Tuesday :: Oct 28, 2003

With A Five-Man Race Shaping Up, Clark Has a Good Day

by Steve

With his boomlet apparently over and his voice recovered, Wes Clark went for the long ball today in an address to several groups, when he explicitly laid the blame for 9-11 at the feet of George W. Bush.

Democrat Wesley Clark on Tuesday blamed President Bush for the intelligence failures that contributed to the Sept. 11 terrorist attacks. "There is no way this administration can walk away from its responsibility for 9-11," Clark told a conference, titled "New American Strategies for Security and Peace." "You can't blame something like this on lower level intelligence officers, however badly they communicated memos with each other. ... The buck rests with the commander in chief, right on George W. Bush's desk."

Later Tuesday, Clark called on Bush to release the details of an intelligence briefing he received from CIA Director George Tenet in August 2001.

Clark argued that Bush has manipulated facts, stifled dissent, retaliated against detractors, shown disdain for allies and started a war without just cause. He said Bush put Americans at risk by pursuing war in Iraq instead of hunting for Osama bin Laden and other terrorists, pulling a "bait-and-switch" by going after Iraqi President Saddam Hussein instead of al Qaida terrorists.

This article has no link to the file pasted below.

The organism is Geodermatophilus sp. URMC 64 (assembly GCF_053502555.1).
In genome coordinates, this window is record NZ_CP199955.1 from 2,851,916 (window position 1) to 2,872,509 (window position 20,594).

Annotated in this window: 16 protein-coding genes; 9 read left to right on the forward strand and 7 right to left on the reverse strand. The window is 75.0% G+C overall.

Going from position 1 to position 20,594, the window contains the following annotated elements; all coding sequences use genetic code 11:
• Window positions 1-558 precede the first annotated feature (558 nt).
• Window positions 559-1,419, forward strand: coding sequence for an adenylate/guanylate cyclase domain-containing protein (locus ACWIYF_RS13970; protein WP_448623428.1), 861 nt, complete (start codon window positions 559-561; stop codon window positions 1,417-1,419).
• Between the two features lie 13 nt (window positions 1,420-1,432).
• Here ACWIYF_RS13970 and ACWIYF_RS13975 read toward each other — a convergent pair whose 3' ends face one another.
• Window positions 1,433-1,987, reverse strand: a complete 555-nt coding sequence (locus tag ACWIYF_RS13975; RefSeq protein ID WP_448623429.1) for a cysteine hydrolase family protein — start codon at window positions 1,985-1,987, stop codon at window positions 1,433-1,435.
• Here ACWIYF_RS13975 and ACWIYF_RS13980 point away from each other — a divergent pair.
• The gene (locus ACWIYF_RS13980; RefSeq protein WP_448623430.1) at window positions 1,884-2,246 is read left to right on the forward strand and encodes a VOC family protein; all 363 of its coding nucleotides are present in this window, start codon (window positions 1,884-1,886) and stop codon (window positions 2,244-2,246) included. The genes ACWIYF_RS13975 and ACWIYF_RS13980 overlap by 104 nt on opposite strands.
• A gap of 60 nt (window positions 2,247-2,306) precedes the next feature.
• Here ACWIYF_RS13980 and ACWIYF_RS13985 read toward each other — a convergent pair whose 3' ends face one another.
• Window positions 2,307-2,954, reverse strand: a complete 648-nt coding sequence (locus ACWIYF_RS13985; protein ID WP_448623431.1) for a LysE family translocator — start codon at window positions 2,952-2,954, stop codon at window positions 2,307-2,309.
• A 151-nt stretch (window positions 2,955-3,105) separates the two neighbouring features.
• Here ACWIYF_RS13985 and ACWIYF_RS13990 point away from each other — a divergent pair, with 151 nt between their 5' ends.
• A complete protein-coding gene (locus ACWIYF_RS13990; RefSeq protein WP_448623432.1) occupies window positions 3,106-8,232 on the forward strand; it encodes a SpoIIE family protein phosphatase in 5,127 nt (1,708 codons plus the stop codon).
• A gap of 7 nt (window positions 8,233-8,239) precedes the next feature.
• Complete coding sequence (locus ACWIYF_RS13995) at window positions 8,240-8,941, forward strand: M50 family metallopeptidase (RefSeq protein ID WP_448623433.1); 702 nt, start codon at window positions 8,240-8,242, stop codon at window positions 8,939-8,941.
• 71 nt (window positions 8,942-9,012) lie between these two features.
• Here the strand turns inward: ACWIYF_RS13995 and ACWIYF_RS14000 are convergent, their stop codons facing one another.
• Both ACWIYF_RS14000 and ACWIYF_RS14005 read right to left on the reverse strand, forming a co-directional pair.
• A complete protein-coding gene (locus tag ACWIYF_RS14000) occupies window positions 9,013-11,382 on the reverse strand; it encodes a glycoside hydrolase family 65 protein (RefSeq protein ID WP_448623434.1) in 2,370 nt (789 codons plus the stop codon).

He called Bush's labeling of Iraq, Iran and North Korea as an axis of evil in his January 2002 State of the Union address -- "the single worst formulation in the last half century of American foreign policy." But his criticism of Bush's handling of intelligence related to the terrorist attacks is some of the harshest since former Senate Intelligence Committee chairman Bob Graham, D-Fla., exited the Democratic presidential race.

In May 2002, the administration fended off questions after it was revealed that Bush was given a warning a month before the Sept. 11 attacks that bin Laden's terrorist network might hijack American airplanes. Administration officials said the information was among several possible terrorist attacks being plotted against the United States.

"Strong rhetoric in the aftermath is no substitute for wise leadership," Clark said to applause from the largely Democratic audience.

Clark made his strong pronouncement on the same day he outlined his own health care agenda that would cost almost $700 billion over ten years aimed at covering individuals under 22 and providing tax credits for families making less than $90,000 a year to pay for insurance. Clark would pay for his plan by repealing the Bush tax cuts for those making over $200,000 a year.

Recent polls have also shown that the Clark boomlet is over and the national race has returned to a five-man race.

Steve :: 8:40 PM :: Comments (6) :: Digg It!